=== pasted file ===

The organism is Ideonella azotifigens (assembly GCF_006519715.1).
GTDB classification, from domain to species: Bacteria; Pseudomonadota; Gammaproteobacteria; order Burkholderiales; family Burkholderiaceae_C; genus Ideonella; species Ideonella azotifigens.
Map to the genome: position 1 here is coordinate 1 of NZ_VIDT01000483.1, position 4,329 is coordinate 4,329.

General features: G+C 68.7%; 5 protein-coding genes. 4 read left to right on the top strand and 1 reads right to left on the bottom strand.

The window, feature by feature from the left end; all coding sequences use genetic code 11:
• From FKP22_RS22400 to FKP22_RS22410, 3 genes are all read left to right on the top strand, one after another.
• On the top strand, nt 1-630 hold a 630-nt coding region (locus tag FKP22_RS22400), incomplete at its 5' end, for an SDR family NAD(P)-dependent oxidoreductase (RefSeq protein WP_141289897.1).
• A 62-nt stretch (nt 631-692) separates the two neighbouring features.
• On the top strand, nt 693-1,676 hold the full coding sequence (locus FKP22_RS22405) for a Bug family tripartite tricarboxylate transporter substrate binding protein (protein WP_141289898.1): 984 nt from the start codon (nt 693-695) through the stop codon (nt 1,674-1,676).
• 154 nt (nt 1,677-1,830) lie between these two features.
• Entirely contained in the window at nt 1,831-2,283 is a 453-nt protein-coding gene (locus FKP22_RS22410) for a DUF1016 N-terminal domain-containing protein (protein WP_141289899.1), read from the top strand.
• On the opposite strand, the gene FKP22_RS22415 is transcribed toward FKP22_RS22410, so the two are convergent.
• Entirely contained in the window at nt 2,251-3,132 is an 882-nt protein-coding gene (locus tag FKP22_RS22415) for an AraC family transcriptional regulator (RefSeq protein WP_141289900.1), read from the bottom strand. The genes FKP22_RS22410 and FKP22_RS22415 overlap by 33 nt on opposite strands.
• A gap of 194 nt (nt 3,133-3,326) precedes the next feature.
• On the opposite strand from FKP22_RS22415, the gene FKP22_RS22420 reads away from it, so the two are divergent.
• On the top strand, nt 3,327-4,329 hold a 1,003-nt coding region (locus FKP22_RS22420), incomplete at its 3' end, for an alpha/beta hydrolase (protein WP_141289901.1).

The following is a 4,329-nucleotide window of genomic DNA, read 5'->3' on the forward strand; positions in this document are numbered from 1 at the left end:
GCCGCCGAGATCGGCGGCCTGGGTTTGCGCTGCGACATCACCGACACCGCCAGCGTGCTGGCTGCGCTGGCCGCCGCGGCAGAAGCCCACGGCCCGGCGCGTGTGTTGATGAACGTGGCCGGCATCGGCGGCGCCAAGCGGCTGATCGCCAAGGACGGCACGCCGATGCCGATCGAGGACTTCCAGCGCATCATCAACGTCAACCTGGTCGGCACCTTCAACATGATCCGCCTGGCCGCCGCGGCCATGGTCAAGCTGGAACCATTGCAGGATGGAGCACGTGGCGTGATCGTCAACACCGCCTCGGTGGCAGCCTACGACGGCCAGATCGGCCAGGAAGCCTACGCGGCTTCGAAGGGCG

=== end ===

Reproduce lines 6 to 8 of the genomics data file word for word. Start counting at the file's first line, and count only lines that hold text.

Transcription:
• From FKP22_RS22400 to FKP22_RS22410, 3 genes are all read left to right on the top strand, one after another.
• On the top strand, nt 1-630 hold a 630-nt coding region (locus tag FKP22_RS22400), incomplete at its 5' end, for an SDR family NAD(P)-dependent oxidoreductase (RefSeq protein WP_141289897.1).
• A 62-nt stretch (nt 631-692) separates the two neighbouring features.